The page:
These Extortion Phishing Scams Are Getting More Sophisticated…. So I Will Highlight How To Avoid Being A Victim

Things on the extortion phishing scam front have been quiet for a while. But I now have a series of new emails that show that this scam may be getting a bit more sophisticated. Which in turn makes them far more dangerous. Take this one that a client of mine got today:


As you may have noticed, I sent you an email from your account.
This means that I have full access to your account: On moment of hack your account has password: [PASSWORD REDACTED]

You say: this is the old password!
Or: I will change my password at any time!

Yes! You’re right! But the fact is that when you change the password, my trojan always saves a new one!

I’ve been watching you for a few months now.
The fact is that you were infected with malware through an adult site that you visited.

If you are not familiar with this, I will explain.
Trojan Virus gives me full access and control over a computer or other device.
This means that I can see everything on your screen, turn on the camera and microphone, but you do not know about it.

I also have access to all your contacts and all your correspondence.

Why your antivirus did not detect malware?
Answer: My malware uses the driver, I update its signatures every 4 hours so that your antivirus is silent.

I made a video showing how you satisfy yourself in the left half of the screen, and in the right half you see the video that you watched.
With one click of the mouse, I can send this video to all your emails and contacts on social networks. I can also post access to all your e-mail correspondence and messengers that you use.

If you want to prevent this, transfer the amount of $739 to my bitcoin address (if you do not know how to do this, write to Google: “Buy Bitcoin”).

My bitcoin address (BTC Wallet) is: [BITCOIN ADDRESS REDACTED]
After receiving the payment, I will delete the video and you will never hear me again.
I give you 48 hours to pay.
I have a notice reading this letter, and the timer will work when you see this letter.

Filing a complaint somewhere does not make sense because this email cannot be tracked like my bitcoin address.
I do not make any mistakes.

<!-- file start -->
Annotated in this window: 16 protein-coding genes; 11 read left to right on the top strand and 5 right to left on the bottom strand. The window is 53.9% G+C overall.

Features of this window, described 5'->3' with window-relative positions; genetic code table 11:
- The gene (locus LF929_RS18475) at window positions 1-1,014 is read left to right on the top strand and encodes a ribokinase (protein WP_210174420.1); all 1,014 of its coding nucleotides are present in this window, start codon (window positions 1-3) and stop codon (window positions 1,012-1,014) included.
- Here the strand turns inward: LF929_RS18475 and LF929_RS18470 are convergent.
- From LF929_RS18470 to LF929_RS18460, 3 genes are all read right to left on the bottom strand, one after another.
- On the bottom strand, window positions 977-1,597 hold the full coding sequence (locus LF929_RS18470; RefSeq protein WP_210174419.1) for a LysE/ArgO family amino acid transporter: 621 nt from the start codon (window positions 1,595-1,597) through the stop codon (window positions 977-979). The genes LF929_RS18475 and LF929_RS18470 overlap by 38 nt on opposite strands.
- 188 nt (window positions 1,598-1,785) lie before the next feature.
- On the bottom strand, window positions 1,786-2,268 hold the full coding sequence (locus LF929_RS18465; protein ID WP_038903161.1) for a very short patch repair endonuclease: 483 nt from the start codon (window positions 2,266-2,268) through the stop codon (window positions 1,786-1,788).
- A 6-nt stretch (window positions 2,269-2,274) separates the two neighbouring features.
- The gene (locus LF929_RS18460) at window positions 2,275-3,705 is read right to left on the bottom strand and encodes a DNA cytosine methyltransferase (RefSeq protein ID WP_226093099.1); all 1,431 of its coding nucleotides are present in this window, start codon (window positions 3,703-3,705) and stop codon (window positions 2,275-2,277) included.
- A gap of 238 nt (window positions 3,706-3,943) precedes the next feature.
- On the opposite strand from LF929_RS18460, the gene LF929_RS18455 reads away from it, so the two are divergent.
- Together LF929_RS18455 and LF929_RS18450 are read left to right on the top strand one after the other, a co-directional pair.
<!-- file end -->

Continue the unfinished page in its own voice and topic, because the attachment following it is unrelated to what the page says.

If I find that you have shared this message with someone else, the video will be immediately distributed.

Best wishes!

Now when I examined this email, a casual computer user will notice that it came from their email address. Thus giving the impression that what the email is saying is true. But I had a look at the source code behind the email to see where it really came from. You see, when an email hits your inbox, it has all sorts of information in it that you can’t see but is really useful. Including where it came from. In the case of this specific email, the specific part of the source code that I care about looks like this

Return-path: <>
Delivery-date: Fri, 21 Dec 2018 07:13:40 -0500
Received: from ([]:25630)
	by with esmtp (Exim 4.80.1)
	(envelope-from <>)
	id 1gaJgR-00053w-KH
	for; Fri, 21 Dec 2018 07:13:40 -0500
Message-ID: <>
Date: Fri, 21 Dec 2018 13:29:03 +0000
From: <>
User-Agent: Mozilla/5.0 (Windows NT 6.0; WOW64; rv:5.0) Gecko/20110624 Thunderbird/5.0
MIME-Version: 1.0
To: "password" <>
Subject: Security Scam Warning.
Content-Type: text/plain; charset=ISO-8859-1; format=flowed
Content-Transfer-Encoding: 7bit

If you are interested in seeing this info on your computer, this Google search can help you with that. Just pick something that matches the email client that you are using, be it Outlook, Apple Mail, or Thunderbird or whatever you happen to be using. Now I’ve changed some of the more sensitive info so that it doesn’t trace back to anyone but the scumbag scammers. But I was able to quickly determine that this email came from someplace other than the client’s email server because of this that I have highlighted in bold:

Received: from ([]:25630) by with esmtp (Exim 4.80.1) (envelope-from <>) id 1gaJgR-00053w-KH for; Fri, 21 Dec 2018 07:13:40 -0500

Now if this hacker has truly hacked this customer, the two items that I put in bold should match because those are the server that sent the email and the server that received the email. Both should match if the account was hacked. But they don’t match which means that this is a scam. And the server in question which is as far as I can tell is in Spain.

This version of this scam is clearly meant to scare people into thinking that their email account has been hacked. But in reality it hasn’t been. Thus if you get one of these messages, I would look at the source info the way I did to confirm if you have been hacked or not. Chances are that you haven’t been hacked and you can simply delete this email and not pay the scumbags behind this scam a dime.

This scam joins the list of the last last eleven extortion phishing scams that I have been telling you about over the last few months. Sigh. Total #Fail.


One Response to “These Extortion Phishing Scams Are Getting More Sophisticated…. So I Will Highlight How To Avoid Being A Victim”

  1. […] got this scam email from a reader which scores low on the originality scale as it is similar to this one that I told you about a few days […]

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